School is back in session and parents everywhere are bemoaning the return of the dreaded H-word. Homework.
Yes, kids are coming home loaded down with math worksheets to compute, reports to write and projects to do. By the time they’ve slogged through it all—and done the extracurricular du jour—it’s bedtime. In fact, it’s past bedtime. Forget relaxing. Forget hanging out with friends. Heck, forget a sit-down meal with the family.
In general, kids have too much homework these days. The amount of time students in high-achieving schools spend on homework has dramatically increased over the past 30 years or so, and guess what? Their lives haven’t gotten any simpler during this time frame.
Not only does too much homework not foster academic achievement, it can actually hinder it. What’s more, it may harm kids in countless other ways. (For more info on this subject check out our research on homework atchallengesuccess.org.)
Excessive homework can put major stress on kids which can lead to anxiety and depression. It can prevent them from getting the sleep they need. It has been shown to make some kids gain weight (you can’t exercise when your nose is buried in a book all evening!). It can crush their love for reading.
Mostly, though, it eats up all their free time—time they should be spending on fun activities (not just extracurriculars chosen as college application fodder), family time or just hanging out with friends.
Down time, which includes time spent in unstructured play, is where the real “work” of childhood takes place. This is when kids learn about the world and their place in it and develop the critical sense of self they’ll carry throughout life.
Think of child development as a three-legged stool. One leg is cognitive and academic, one is social, one is personal. When all of a child’s time is spent on the academic leg, he never has the chance to learn get-along skills, or contribute to household chores, or figure out what’s interesting to him.
The irony is that the very skills kids need to thrive in a global economy—collaboration, innovation, problem-solving—are the ones that get neglected when the sole focus is on academics.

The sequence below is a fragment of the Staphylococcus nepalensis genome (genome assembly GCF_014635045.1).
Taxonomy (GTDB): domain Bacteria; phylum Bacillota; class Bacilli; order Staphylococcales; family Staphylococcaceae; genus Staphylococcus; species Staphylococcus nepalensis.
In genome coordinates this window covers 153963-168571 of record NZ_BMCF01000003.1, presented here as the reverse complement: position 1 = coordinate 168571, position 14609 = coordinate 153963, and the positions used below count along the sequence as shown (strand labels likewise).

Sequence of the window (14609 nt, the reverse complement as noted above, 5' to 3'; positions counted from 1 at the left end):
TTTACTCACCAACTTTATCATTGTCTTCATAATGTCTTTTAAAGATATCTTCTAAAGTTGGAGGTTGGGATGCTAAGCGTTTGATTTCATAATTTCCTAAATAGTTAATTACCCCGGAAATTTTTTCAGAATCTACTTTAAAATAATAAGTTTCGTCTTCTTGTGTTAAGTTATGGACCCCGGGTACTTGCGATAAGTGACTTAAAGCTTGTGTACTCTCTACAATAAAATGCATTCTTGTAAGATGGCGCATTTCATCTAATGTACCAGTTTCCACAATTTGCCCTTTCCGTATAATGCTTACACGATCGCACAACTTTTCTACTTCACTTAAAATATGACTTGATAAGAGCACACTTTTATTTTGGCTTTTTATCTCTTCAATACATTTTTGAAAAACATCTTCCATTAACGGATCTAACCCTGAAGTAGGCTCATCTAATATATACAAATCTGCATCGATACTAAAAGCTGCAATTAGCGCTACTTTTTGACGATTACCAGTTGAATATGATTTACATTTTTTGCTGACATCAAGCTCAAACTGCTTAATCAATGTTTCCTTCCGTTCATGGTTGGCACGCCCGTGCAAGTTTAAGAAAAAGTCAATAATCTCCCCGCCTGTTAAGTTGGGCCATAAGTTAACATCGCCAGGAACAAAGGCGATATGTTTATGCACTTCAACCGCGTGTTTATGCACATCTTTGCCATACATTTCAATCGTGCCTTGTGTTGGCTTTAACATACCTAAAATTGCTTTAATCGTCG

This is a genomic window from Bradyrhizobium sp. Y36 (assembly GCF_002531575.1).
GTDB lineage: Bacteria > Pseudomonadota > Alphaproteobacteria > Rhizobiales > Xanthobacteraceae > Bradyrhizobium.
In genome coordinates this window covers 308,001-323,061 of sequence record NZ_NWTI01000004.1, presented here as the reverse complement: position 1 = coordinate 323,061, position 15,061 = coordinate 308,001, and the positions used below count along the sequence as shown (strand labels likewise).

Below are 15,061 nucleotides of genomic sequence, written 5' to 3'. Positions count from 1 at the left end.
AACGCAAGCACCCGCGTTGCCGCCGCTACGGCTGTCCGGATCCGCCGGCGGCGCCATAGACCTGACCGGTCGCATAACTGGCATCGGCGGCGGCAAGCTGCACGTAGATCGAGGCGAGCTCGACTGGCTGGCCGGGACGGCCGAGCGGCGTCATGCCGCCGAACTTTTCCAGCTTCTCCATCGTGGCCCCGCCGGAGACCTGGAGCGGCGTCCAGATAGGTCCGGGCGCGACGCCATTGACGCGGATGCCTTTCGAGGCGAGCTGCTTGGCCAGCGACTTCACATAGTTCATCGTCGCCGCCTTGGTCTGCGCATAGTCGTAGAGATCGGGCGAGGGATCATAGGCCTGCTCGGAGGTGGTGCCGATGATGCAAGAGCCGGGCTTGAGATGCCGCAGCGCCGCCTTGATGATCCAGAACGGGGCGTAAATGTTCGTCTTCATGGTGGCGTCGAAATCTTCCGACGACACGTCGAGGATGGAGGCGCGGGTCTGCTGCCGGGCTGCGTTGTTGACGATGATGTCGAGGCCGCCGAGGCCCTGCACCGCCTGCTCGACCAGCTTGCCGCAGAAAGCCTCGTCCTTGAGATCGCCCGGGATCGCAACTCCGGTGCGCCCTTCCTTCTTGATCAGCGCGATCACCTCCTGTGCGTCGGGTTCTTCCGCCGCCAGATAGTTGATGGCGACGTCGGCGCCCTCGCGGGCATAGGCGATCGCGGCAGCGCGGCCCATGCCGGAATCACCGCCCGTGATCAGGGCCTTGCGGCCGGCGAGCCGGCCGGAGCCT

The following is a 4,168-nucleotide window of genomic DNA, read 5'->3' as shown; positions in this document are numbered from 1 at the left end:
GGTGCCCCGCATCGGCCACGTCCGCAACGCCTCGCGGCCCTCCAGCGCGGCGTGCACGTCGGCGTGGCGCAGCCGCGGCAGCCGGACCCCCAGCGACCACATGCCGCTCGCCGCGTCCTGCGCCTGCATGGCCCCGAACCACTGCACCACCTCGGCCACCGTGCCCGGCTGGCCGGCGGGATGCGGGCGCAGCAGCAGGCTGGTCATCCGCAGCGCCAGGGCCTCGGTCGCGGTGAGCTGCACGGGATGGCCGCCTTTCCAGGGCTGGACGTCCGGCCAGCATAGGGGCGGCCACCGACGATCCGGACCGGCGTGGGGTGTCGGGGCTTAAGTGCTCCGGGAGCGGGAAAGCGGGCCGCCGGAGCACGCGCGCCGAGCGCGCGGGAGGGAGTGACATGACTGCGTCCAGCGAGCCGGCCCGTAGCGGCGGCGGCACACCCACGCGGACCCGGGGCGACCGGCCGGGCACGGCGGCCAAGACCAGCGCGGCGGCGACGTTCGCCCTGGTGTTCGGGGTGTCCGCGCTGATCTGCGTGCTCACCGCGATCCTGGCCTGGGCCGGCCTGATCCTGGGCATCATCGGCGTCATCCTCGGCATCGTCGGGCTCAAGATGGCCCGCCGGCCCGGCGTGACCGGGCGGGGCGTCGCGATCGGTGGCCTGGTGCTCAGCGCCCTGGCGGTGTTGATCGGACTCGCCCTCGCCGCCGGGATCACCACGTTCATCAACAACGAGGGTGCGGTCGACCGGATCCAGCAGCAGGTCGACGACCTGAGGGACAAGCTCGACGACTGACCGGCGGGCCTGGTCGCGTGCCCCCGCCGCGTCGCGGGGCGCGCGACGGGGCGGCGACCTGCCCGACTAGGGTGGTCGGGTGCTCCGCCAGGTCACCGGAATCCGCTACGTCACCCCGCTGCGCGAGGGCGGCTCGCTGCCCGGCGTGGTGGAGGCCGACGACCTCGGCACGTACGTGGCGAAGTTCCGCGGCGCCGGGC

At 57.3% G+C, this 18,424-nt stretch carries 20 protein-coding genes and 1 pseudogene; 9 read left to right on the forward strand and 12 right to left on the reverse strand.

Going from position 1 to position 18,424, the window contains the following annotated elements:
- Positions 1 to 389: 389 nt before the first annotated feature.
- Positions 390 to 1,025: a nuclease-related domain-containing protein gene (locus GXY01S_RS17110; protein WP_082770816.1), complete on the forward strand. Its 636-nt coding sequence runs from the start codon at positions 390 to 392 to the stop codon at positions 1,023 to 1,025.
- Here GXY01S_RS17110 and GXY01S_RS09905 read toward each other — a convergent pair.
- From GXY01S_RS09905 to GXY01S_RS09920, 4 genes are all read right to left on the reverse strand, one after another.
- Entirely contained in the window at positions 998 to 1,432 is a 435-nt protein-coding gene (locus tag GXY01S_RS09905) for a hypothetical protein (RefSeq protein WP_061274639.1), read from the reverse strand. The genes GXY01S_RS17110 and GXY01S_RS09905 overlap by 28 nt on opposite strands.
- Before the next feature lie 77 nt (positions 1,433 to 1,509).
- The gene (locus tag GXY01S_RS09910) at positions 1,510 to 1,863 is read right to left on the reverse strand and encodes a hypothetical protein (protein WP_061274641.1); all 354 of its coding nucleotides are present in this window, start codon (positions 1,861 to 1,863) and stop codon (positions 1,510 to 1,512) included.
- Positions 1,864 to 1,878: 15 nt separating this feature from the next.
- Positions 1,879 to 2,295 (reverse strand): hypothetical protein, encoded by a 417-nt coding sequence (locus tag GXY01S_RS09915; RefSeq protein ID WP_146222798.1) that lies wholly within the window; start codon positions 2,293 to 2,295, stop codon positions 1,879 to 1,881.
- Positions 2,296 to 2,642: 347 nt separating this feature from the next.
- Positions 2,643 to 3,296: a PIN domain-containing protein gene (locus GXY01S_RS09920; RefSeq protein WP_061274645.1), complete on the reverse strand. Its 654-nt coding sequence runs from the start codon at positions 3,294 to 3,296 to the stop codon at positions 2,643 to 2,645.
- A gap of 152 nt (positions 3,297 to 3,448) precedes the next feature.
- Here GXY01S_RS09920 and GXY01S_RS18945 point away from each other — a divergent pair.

So what can you do if your child seems to be overburdened with homework? A few suggestions:
First, know how much is too much. For the average child (keeping in mind individual kids may be exceptions to these guidelines), an acceptable amount of homework per night is as follows:
– Elementary school: approximately 10 minutes or so per grade level
– Middle school: an hour or so
– High School: 2 to 2-1/2 hours
Any homework beyond these limits is no longer providing any advantage, and is probably cutting into those things that do provide advantages like adequate sleep and what we at Challenge Success call “PDF”– that is,play time, down time and family time.
Do a little digging. Maybe the problem isn’t what you think. Watch your child carefully as he does his homework. Does he buckle down and get it done? Or does he take frequent “breaks” to doodle on his paper, fiddle with toys or even turn on the TV? Maybe he needs fewer distractions or some pointers on time management. In fact, if you speak to the teacher you may find what he’s calling homework is actually classroom work he’s failing to get done because he’s too busy talking to his neighbor.